The usefulness of fine-needle aspiration cytology in the management of parotid gland masses at Chris Hani Baragwanath academic hospital

Mdletshe, Fanelesibonge Brightness
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BACKGROUND: Salivary gland tumours account for 3% of all head and neck tumours and 85% salivary gland tumours arise from the parotid gland. 80% of the parotid gland tumours are benign while 20% are malignant. The gland is also the site of various non-neoplastic conditions that can present a diagnostic challenge clinically and on investigations. Fine needle aspiration cytology (FNAC) is relied upon for preoperative workup but the vast number of histological subtypes including heterogeneity of tumours compounds cytological analysis. However, FNAC still forms an integral part of preoperative decision-making. It can assist in distinguishing between neoplastic and non-neoplastic conditions and often forms the basis of a decision to not proceed to surgical management in some patients with parotid gland masses. AIM: To determine the diagnostic value of fine-needle aspiration cytology in patients presenting with parotid gland masses and CHBAH. METHODS: A retrospective review of records of patients that had preoperative fine-needle aspiration cytology (FNAC) for parotid gland mass followed by parotidectomy over a 5 year period, between January 2013 and December 2017. Information was retrieved from patient discharge summaries kept in the ENT Department, the operating theatre record and histopathology reports from the National Health Laboratory Services (NHLS) database. The data collected included age, sex, preoperative FNAC results, post-operative histology results, presenting symptoms and clinical signs. RESULTS: A total of 77 patient records were retrieved and reviewed. 63 patients met the inclusion criteria. 52% of the patients were male and 48% were female. Their average age was 43.3 years (range: 23-74 years). 71% (45/63) of the tumours were benign, and 21% (13/63) were malignant while 8% (5/63) showed inflammatory lesions on FNAC. (41/45) 91.1% of the benign tumours on FNAC had a corresponding benign tumour result on histology. 30.8% (4/13) cases identified as malignant on FNAC showed a corresponding malignant result on histology. The sensitivity and specificity of FNAC to detect malignant tumours was 33.3% and 97.6% respectively. The negative and positive predictive values were 83% and 80% whilst the accuracy was calculated at 83%. CONCLUSION: FNAC for parotid gland masses is more reliable in the diagnosis of benign than malignant tumours. Lymphoid lesions and non-neoplastic diseases often result in false positive and negative diagnoses on FNAC. The accuracy of FNAC in correctly identifying malignant tumours is low and surgical decision should rely on combination of findings from clinical and imaging investigations.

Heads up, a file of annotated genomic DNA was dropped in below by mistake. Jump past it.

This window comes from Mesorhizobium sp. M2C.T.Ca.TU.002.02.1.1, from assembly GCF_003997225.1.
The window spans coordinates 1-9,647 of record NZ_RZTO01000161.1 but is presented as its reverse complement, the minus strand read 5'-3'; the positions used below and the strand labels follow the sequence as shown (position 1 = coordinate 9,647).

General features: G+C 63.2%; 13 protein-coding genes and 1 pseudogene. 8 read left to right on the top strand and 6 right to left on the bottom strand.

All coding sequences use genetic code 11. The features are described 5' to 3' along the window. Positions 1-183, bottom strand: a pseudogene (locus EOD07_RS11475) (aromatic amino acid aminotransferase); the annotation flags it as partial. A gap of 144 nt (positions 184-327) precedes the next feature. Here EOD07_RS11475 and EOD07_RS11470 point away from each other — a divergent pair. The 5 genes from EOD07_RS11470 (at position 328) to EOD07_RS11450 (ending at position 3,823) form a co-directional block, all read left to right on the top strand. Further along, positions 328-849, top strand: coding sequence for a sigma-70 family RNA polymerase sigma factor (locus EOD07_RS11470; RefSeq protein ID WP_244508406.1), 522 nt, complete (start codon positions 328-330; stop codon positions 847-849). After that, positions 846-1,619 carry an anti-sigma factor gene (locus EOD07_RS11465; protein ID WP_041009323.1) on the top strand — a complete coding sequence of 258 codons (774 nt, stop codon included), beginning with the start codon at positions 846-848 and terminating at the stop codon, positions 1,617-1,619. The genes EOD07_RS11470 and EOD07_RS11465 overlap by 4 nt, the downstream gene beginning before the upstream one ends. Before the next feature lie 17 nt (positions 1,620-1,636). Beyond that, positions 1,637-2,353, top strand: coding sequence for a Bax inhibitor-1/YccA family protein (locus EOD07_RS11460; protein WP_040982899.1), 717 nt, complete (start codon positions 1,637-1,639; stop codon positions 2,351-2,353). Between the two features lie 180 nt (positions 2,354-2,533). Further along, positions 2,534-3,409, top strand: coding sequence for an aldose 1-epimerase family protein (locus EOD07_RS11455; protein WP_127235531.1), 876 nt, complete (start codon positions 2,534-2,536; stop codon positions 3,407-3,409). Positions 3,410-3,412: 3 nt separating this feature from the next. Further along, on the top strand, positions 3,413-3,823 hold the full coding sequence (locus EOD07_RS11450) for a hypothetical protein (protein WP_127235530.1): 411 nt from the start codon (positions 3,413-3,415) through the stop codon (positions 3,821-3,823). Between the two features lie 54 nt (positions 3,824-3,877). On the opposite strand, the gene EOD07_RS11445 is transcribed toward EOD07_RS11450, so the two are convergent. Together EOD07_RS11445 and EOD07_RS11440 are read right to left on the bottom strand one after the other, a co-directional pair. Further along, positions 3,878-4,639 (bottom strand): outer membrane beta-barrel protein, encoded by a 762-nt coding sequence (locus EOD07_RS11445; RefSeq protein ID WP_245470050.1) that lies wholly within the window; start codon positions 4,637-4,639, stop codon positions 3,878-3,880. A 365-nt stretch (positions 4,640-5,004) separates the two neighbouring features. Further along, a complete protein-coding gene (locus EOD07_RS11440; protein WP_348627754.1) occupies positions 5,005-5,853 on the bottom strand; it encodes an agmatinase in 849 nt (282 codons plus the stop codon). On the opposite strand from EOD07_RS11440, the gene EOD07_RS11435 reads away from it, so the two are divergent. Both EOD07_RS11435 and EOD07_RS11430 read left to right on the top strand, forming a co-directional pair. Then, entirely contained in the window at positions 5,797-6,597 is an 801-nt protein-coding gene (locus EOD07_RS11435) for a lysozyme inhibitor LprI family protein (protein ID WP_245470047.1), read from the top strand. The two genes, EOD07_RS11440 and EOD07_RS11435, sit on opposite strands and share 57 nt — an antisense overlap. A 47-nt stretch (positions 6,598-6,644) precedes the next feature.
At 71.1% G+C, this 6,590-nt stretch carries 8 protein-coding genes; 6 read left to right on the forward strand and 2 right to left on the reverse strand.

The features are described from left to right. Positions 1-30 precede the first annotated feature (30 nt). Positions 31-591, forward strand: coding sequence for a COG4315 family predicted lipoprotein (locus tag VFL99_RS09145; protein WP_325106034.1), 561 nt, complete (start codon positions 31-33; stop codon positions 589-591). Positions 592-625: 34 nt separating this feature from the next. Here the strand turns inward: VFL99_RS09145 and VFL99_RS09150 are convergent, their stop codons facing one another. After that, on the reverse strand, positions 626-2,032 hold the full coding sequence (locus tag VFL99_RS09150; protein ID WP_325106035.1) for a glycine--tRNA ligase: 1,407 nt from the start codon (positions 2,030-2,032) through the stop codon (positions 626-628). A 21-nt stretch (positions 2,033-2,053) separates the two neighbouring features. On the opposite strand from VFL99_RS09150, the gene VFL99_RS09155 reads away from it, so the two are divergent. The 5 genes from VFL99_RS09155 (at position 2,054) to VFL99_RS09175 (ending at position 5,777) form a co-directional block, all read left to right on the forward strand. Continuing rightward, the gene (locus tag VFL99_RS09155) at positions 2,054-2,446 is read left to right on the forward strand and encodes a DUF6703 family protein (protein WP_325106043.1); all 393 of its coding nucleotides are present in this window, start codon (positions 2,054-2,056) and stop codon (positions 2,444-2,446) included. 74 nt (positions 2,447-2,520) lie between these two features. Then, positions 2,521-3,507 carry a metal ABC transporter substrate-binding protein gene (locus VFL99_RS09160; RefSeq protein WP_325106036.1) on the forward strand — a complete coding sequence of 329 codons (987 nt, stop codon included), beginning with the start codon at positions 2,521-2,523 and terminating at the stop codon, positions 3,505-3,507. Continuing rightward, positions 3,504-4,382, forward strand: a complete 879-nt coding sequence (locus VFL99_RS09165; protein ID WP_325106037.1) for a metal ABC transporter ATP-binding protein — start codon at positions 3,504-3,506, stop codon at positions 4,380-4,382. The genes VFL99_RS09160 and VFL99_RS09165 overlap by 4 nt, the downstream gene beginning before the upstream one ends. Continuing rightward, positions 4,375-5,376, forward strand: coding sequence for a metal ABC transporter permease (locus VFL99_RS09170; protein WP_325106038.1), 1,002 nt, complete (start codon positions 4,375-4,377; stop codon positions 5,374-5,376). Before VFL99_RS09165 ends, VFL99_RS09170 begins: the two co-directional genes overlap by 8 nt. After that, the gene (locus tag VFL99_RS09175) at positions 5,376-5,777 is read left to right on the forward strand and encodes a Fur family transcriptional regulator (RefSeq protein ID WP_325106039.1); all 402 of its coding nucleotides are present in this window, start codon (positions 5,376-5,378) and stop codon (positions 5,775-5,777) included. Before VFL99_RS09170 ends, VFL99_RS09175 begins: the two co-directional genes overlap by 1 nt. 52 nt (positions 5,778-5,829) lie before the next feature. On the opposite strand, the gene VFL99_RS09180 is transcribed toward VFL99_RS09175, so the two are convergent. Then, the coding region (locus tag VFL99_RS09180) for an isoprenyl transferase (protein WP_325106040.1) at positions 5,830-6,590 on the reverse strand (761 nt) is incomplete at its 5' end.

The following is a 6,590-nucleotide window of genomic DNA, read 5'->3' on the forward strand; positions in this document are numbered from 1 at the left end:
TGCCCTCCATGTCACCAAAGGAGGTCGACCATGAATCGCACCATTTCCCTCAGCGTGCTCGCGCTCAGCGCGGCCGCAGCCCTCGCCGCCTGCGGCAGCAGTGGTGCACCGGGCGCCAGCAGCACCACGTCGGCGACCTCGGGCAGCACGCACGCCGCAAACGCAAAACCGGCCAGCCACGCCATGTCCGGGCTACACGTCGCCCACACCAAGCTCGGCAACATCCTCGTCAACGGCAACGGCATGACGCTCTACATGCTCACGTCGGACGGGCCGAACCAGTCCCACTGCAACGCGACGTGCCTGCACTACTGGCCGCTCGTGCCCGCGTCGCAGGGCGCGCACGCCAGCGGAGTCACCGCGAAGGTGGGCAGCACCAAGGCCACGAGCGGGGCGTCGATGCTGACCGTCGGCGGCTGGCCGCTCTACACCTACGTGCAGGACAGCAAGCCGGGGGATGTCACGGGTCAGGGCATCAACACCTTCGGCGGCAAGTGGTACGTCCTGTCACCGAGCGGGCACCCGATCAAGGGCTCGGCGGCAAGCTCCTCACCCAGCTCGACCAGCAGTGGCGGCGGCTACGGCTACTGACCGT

Research Report M. Med